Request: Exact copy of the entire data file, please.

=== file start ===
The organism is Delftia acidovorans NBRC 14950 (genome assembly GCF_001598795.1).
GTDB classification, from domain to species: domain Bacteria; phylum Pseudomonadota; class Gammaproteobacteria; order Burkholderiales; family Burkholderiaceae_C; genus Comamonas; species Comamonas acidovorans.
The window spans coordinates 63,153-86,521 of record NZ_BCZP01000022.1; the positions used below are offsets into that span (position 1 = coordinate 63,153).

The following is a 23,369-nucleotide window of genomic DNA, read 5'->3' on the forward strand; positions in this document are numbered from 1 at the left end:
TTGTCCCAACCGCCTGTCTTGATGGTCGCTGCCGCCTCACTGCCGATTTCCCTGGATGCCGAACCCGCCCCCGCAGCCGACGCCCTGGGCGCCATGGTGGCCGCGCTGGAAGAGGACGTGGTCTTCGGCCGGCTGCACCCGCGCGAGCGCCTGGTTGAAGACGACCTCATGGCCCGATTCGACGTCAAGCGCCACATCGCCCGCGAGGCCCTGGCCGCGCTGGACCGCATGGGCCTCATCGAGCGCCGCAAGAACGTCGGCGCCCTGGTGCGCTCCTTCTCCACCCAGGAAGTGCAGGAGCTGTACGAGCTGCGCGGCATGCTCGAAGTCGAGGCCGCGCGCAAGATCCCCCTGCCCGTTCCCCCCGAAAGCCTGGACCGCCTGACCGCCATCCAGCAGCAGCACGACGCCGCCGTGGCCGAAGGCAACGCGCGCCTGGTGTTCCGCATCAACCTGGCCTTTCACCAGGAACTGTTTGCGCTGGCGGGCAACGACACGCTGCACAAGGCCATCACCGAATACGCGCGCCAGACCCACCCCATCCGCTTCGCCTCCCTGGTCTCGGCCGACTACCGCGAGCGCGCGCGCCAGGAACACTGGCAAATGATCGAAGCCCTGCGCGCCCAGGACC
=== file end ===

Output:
The organism is Delftia acidovorans NBRC 14950 (genome assembly GCF_001598795.1).
GTDB classification, from domain to species: domain Bacteria; phylum Pseudomonadota; class Gammaproteobacteria; order Burkholderiales; family Burkholderiaceae_C; genus Comamonas; species Comamonas acidovorans.
The window spans coordinates 63,153-86,521 of record NZ_BCZP01000022.1; the positions used below are offsets into that span (position 1 = coordinate 63,153).

The following is a 23,369-nucleotide window of genomic DNA, read 5'->3' on the forward strand; positions in this document are numbered from 1 at the left end:
TTGTCCCAACCGCCTGTCTTGATGGTCGCTGCCGCCTCACTGCCGATTTCCCTGGATGCCGAACCCGCCCCCGCAGCCGACGCCCTGGGCGCCATGGTGGCCGCGCTGGAAGAGGACGTGGTCTTCGGCCGGCTGCACCCGCGCGAGCGCCTGGTTGAAGACGACCTCATGGCCCGATTCGACGTCAAGCGCCACATCGCCCGCGAGGCCCTGGCCGCGCTGGACCGCATGGGCCTCATCGAGCGCCGCAAGAACGTCGGCGCCCTGGTGCGCTCCTTCTCCACCCAGGAAGTGCAGGAGCTGTACGAGCTGCGCGGCATGCTCGAAGTCGAGGCCGCGCGCAAGATCCCCCTGCCCGTTCCCCCCGAAAGCCTGGACCGCCTGACCGCCATCCAGCAGCAGCACGACGCCGCCGTGGCCGAAGGCAACGCGCGCCTGGTGTTCCGCATCAACCTGGCCTTTCACCAGGAACTGTTTGCGCTGGCGGGCAACGACACGCTGCACAAGGCCATCACCGAATACGCGCGCCAGACCCACCCCATCCGCTTCGCCTCCCTGGTCTCGGCCGACTACCGCGAGCGCGCGCGCCAGGAACACTGGCAAATGATCGAAGCCCTGCGCGCCCAGGACC